Audi has started negotiations with other German and US car makers about developing a shared network of EV chargers to rival Tesla’s Supercharger network.
Since Audi officially announced their plans of launching an all-electric crossover with a driving range of more than 500km (310 miles) that can be recharged to 80 per cent full in 30 minutes using a 150-kW charger, the company now must come up with the plan about the infrastructure.
Siegfried Pint, Audi’s Head of electric powertrains, said to AutoNews they “will come up with a charging infrastructure in the U.S. and Europe at least, with the same plug.”
Tesla has offered to let electric models from other manufacturers to use their Supercharger Network, provided that the other companies will pay their share in the running costs. So far, Tesla’s Supercharger network counts 554 charging stations worldwide with a total of 3,161 chargers.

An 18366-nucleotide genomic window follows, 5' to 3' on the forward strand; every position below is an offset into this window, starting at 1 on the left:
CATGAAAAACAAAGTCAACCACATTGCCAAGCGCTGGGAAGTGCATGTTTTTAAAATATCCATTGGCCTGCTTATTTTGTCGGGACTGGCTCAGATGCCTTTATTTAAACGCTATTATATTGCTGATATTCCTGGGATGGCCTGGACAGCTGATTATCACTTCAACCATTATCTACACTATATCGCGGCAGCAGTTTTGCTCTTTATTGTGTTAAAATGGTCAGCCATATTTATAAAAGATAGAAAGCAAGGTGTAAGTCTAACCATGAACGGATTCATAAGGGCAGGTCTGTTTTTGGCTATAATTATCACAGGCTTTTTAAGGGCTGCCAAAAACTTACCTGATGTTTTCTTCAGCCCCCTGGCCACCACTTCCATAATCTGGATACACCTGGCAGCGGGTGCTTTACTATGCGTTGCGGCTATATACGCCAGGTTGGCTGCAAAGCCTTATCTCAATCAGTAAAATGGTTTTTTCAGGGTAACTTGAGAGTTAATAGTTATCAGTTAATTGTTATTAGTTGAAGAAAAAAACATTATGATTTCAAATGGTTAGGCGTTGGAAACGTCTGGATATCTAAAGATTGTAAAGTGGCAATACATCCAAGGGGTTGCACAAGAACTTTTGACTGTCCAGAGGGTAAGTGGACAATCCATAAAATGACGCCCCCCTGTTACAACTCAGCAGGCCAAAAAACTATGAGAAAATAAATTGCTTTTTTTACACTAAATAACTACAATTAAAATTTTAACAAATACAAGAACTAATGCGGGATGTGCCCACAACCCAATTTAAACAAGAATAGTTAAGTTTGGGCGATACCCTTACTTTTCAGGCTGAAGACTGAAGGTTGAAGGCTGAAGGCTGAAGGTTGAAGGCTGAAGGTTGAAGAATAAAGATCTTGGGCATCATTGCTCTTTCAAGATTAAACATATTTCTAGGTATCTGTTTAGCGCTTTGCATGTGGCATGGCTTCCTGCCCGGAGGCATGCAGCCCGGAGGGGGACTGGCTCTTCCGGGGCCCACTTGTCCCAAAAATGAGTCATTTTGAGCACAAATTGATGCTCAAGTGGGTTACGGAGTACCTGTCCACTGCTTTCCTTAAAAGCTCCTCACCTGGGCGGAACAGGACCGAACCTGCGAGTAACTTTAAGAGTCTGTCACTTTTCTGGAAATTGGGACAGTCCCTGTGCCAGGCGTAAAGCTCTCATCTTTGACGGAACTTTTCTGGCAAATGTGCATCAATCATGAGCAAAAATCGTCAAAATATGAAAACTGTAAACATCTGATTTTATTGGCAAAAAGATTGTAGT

Audi though is not interested because Tesla is using their own charging standard (much like what Apple does with their chargers) instead of the SAE Combo2 plug used by most companies.
Scott Keogh, head of Audi of America, told reporters that Audi is still negotiating and no decision has been taken up to this point. But the German manufacturer will stick to the use of the common charging standard.
“It would be naive for everyone to invest in building their own little world”, Keogh said. “It would be inefficient, expensive and not a smart way to go from a consumer point of view.”